The traditional argument is evidently still quite persuasive to some—that teaching style is mostly a matter of teaching generic conventions through repetition and practice. Such a position usually presumes the traditional view of composition as essentially a service course, one without content of its own. On the other side, the shortcomings of this argument have been much discussed—that it neglects invention, revision, context, meaning, even truth; that it is not congruent with research; that it ignores 100 years of scholarship establishing composition's intellectual territory beyond "service."
The discussion is stuck there, and all sides have been giving it a rest in recent scholarship. Yet style remains of vital practical interest to the field, because everyone has to teach it one way or another.
A consequence of the impasse is that a theory of style itself has not been well articulated. Johnson and Pace suggest that moving the field toward a better consensus will require establishing style as a clearer subject of inquiry.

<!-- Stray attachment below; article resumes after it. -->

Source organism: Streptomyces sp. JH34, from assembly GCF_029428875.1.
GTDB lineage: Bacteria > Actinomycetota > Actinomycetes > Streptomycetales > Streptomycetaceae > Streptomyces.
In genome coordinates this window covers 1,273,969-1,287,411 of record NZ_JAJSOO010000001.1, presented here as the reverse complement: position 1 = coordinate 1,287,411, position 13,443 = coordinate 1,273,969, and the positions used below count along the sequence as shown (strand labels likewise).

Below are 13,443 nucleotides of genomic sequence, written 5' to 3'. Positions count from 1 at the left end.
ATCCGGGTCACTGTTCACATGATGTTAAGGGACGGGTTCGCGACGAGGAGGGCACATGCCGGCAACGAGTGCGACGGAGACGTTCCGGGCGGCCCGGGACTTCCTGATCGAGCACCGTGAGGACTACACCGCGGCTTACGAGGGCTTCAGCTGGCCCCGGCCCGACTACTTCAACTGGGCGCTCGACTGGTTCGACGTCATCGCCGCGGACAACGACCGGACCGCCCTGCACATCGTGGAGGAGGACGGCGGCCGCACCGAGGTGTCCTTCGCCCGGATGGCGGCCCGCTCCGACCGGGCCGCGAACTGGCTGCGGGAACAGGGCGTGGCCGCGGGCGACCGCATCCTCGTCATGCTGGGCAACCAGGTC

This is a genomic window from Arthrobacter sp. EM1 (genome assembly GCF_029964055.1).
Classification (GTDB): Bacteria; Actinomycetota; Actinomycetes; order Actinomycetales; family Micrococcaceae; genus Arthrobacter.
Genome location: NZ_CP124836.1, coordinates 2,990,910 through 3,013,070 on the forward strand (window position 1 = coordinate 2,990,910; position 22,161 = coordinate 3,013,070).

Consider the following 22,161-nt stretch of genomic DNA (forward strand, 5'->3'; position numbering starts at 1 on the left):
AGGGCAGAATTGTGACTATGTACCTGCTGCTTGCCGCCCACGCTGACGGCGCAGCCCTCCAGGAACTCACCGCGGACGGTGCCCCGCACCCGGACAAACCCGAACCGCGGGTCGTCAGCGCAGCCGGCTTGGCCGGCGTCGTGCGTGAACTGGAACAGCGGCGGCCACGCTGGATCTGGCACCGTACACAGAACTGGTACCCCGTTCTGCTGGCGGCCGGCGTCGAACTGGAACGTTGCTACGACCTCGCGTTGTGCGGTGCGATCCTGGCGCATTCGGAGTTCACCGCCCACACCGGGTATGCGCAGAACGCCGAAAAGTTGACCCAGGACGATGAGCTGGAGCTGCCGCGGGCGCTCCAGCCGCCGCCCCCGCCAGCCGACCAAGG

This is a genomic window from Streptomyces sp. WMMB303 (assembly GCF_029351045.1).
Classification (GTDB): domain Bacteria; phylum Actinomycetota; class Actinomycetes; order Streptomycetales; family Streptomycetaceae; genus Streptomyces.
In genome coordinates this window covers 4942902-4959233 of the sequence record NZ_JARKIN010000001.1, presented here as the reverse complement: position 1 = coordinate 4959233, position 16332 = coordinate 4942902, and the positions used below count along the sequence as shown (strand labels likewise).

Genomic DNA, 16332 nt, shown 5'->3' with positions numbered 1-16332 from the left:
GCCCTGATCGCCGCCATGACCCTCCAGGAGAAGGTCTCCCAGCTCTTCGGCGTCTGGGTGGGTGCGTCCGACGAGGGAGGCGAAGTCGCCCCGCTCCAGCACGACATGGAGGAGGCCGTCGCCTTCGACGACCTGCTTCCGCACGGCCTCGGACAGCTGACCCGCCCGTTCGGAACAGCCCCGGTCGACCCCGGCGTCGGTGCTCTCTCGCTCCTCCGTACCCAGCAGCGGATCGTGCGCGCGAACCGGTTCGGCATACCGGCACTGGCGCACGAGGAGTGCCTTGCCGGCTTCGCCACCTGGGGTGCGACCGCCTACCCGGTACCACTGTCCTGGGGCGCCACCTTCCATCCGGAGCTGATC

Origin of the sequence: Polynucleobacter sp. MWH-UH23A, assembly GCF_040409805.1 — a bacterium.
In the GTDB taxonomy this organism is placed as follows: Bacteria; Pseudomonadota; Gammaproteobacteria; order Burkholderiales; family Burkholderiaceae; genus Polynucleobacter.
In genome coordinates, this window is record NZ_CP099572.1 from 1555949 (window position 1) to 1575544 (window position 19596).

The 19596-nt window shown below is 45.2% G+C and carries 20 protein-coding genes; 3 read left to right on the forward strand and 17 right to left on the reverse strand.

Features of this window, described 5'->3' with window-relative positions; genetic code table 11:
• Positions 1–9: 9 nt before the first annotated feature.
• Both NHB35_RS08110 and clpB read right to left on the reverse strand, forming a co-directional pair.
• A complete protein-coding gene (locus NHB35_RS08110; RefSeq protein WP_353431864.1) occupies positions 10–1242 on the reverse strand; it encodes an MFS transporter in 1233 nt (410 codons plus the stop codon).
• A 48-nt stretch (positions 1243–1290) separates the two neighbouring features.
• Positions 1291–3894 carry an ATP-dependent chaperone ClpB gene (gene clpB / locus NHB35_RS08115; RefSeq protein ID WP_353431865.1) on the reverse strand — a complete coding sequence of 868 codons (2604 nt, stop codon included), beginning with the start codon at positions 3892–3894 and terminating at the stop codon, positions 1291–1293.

Accordingly, this collection takes up a comprehensive study of the subject. Part I explores the recent history of composition studies, the ways it has figured and all but effaced the whole question of prose style. Part II takes to heart Elbow's suggestion that composition and literature, particularly as conceptualized in the context of creative writing courses, have something to learn from each other. Part III sketches practical classroom procedures for heightening students' abilities to engage style, and part IV explores new theoretical frameworks for defining this vital and much neglected territory.
The hope of the essays here—focusing as they do on historical, aesthetic, practical, and theoretical issues—is to awaken composition studies to the possibilities of style, and, in turn, to rejuvenate a great many classrooms.